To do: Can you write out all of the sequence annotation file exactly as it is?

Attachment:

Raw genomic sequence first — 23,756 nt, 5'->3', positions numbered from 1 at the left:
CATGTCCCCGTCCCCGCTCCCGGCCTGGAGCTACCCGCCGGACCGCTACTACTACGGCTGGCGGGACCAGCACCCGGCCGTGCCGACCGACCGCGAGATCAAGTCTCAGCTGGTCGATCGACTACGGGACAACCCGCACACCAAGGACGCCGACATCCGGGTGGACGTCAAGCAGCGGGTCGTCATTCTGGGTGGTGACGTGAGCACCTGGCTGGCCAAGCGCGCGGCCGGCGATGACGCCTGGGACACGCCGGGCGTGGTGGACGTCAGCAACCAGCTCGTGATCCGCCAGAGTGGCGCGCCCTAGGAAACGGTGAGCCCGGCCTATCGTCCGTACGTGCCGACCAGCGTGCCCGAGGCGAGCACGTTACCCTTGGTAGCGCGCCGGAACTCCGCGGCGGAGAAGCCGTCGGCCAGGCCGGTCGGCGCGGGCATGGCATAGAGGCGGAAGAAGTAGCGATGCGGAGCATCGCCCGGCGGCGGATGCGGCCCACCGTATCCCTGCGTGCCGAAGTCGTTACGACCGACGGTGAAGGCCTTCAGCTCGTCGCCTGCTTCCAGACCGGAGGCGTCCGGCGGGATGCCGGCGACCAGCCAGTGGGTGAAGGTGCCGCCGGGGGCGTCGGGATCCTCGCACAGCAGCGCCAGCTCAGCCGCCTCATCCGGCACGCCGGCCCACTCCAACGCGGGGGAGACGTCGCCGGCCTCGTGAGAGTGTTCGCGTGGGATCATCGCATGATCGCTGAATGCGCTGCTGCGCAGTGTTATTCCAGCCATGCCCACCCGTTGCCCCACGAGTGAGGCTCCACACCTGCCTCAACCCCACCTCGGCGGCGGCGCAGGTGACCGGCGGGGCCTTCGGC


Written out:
Raw genomic sequence first — 23,756 nt, 5'->3', positions numbered from 1 at the left:
CATGTCCCCGTCCCCGCTCCCGGCCTGGAGCTACCCGCCGGACCGCTACTACTACGGCTGGCGGGACCAGCACCCGGCCGTGCCGACCGACCGCGAGATCAAGTCTCAGCTGGTCGATCGACTACGGGACAACCCGCACACCAAGGACGCCGACATCCGGGTGGACGTCAAGCAGCGGGTCGTCATTCTGGGTGGTGACGTGAGCACCTGGCTGGCCAAGCGCGCGGCCGGCGATGACGCCTGGGACACGCCGGGCGTGGTGGACGTCAGCAACCAGCTCGTGATCCGCCAGAGTGGCGCGCCCTAGGAAACGGTGAGCCCGGCCTATCGTCCGTACGTGCCGACCAGCGTGCCCGAGGCGAGCACGTTACCCTTGGTAGCGCGCCGGAACTCCGCGGCGGAGAAGCCGTCGGCCAGGCCGGTCGGCGCGGGCATGGCATAGAGGCGGAAGAAGTAGCGATGCGGAGCATCGCCCGGCGGCGGATGCGGCCCACCGTATCCCTGCGTGCCGAAGTCGTTACGACCGACGGTGAAGGCCTTCAGCTCGTCGCCTGCTTCCAGACCGGAGGCGTCCGGCGGGATGCCGGCGACCAGCCAGTGGGTGAAGGTGCCGCCGGGGGCGTCGGGATCCTCGCACAGCAGCGCCAGCTCAGCCGCCTCATCCGGCACGCCGGCCCACTCCAACGCGGGGGAGACGTCGCCGGCCTCGTGAGAGTGTTCGCGTGGGATCATCGCATGATCGCTGAATGCGCTGCTGCGCAGTGTTATTCCAGCCATGCCCACCCGTTGCCCCACGAGTGAGGCTCCACACCTGCCTCAACCCCACCTCGGCGGCGGCGCAGGTGACCGGCGGGGCCTTCGGC